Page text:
PIJIP to Host Globalizing Fair Use: Exploring the Diffusion of General, Open and Flexible Exceptions in Copyright Law
- 9:00am – 3:30: An academic symposium co-hosted by PIJIP and the American University International Law Review will exploring new directions in domestic and international copyright law promoting adoption of general copyright exceptions that are open and flexible. Click here for the symposium agenda.
- 4:00 – 6:30: A policy roundtable will be co-hosted by PIJIP, the Computers and Communications Industry Association, Google, the Re-Create Coalition and the R Street Institute. This public event and webcast (live and on demand) will gather leading international experts to discuss global debates around extending fair use rights abroad. A panel discussion will lend insights from local copyright debates followed by a discussion of academic members of the Global Expert Network on Copyright User Rights. Click here for the roundtable agenda.
Scare Tactics Down Under: The Ongoing Global Effort to Mislead on Canadian Copyright
[Michael Geist] Last month, I traveled to Australia and New Zealand as part of a group of experts to discuss copyright fair use and fair dealing. The trip included several public talks, meetings with government officials, a book launch on Reimagining Copyright, and the chance to discuss copyright policy directly with publishers, educators, and librarians. Videos of some of the panels are available online, including a New Zealand forum on copyright and innovation and a panel on comparative copyright limitations and exceptions at the Australian Digital Alliance annual conference. Click here for more.
See also: Highlights from February Events on Fair Use in Australia and New Zealand. Link.
Eli Lilly Reported to Have Lost NAFTA Investor-State Dispute Against Canada
[Mike Palmedo] NAFTA dispute panel arbitrators are reported to have issued a decision in the dispute brought by Eli Lilly against the government of Canada, though the decision has not been made public yet. Lilly had alleged that Canada’s patentability requirements had an overly high standard of what was considered ‘useful’, causing it to lose patent cases, and that this had violated NAFTA’s requirement that each country grant patents on inventions that “are new, result from an inventive step and are capable of industrial application.” Click here for more.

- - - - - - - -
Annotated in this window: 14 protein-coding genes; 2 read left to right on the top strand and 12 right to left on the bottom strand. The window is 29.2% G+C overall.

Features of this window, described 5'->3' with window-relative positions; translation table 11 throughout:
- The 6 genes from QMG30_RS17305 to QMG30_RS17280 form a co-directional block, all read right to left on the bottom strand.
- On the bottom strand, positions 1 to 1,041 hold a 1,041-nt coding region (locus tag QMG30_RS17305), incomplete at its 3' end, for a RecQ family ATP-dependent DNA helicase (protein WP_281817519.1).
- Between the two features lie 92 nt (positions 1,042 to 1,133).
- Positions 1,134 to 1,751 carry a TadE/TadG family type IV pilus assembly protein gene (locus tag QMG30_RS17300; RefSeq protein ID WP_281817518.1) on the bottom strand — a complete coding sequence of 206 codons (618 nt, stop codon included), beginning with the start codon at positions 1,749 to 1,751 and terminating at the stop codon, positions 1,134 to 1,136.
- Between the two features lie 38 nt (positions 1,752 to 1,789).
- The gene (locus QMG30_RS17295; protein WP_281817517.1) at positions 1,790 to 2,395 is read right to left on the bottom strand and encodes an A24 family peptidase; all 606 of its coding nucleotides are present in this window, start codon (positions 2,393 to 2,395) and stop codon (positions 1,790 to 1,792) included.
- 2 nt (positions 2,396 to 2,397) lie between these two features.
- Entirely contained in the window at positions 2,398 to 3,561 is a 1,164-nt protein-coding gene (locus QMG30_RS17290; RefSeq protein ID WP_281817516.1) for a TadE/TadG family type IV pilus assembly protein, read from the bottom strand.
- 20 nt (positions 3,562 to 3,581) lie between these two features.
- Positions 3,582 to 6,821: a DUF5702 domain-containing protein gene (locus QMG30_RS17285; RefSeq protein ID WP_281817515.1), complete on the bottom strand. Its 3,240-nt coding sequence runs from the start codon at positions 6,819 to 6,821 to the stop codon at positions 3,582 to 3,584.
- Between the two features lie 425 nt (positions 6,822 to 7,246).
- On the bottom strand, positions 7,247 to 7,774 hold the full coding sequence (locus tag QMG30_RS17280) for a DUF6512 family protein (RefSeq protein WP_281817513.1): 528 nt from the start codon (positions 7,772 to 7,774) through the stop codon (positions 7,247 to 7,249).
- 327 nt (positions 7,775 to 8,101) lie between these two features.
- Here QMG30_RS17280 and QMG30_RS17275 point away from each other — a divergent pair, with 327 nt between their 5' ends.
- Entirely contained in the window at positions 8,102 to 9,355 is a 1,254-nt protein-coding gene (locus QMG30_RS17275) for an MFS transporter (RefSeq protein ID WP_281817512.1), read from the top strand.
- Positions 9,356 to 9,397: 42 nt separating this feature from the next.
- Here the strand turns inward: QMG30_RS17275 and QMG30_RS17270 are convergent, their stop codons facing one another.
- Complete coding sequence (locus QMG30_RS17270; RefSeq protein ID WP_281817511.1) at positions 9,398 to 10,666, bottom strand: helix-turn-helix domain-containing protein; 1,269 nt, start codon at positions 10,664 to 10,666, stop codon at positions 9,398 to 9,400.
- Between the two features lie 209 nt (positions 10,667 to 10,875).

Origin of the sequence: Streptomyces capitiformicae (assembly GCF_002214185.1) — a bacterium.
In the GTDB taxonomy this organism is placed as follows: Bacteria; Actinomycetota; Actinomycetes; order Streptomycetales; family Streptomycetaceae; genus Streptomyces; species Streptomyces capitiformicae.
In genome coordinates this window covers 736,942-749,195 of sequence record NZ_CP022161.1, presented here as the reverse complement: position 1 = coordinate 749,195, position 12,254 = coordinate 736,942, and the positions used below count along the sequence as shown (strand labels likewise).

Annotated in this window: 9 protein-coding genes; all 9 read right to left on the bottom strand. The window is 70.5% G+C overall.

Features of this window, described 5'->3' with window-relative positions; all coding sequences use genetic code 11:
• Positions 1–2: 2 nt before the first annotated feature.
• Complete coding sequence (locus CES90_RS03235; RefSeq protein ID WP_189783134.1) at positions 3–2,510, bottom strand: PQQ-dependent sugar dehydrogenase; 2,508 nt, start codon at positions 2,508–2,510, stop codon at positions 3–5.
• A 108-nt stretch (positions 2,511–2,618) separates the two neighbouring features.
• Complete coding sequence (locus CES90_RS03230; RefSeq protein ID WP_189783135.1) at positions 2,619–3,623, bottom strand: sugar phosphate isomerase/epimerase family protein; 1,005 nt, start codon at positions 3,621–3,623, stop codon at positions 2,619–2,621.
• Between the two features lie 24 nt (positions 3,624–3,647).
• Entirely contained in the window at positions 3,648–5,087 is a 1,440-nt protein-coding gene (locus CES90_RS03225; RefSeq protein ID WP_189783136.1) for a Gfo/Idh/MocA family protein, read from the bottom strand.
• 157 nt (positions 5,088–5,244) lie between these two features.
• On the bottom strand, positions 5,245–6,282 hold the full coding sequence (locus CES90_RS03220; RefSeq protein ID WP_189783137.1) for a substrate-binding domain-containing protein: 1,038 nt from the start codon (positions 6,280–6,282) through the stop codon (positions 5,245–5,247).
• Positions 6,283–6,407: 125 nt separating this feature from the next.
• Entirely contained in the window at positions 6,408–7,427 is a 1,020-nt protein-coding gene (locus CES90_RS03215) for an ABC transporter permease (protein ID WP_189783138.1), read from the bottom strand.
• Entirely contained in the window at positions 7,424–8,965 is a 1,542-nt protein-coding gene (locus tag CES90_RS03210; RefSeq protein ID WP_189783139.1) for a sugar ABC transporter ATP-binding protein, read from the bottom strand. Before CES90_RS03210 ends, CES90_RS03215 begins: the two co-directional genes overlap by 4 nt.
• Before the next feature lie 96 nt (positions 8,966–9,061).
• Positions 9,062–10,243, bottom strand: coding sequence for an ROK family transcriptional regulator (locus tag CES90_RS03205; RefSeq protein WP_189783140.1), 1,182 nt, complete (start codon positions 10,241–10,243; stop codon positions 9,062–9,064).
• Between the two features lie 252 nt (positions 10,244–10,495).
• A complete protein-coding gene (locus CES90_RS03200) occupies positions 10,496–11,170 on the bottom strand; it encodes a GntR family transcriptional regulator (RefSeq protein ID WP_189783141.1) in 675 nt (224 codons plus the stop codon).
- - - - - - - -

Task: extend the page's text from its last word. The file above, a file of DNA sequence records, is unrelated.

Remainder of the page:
Defense Against the Dark Arts of Copyright Trolling
[Matthew Sag and Jake Haskell] Abstract: In this Article, we offer both a legal and a pragmatic framework for defending against copyright trolls. Lawsuits alleging online copyright infringement by John Doe defendants have accounted for roughly half of all copyright cases filed in the United States over the past three years. In the typical case, the plaintiff’s claims of infringement rely on a poorly substantiated form pleading and are targeted indiscriminately at non-infringers as well as infringers. Click here for more.
Trade Agreements, Patents, and Drug Prices: Continuing the Debate
[Amy Kapczynski, Bhaven N. Sampat and Ken Shadlen] Abstract: The upward-ratcheting of patent protection through trade agreements has generated significant concerns about potential effects on prices of drugs and access to medicines in developing countries. The Trans-Pacific Partnership (TPP) included even more extensive pharmaceutical patent provisions than any before. While President Trump withdrew the US as a signatory to the TPP, the potential for new trade agreements to raise the same set of concerns generated by the TPP remains high. Previous work assessing the TPP argued that new data on pharmaceutical expenditures (and other measures) from countries with recent trade agreements with the U.S. indicated that concerns about pharmaceutical patent protection and drug prices are overblown and it may be time to move on from these debates. Click here for more.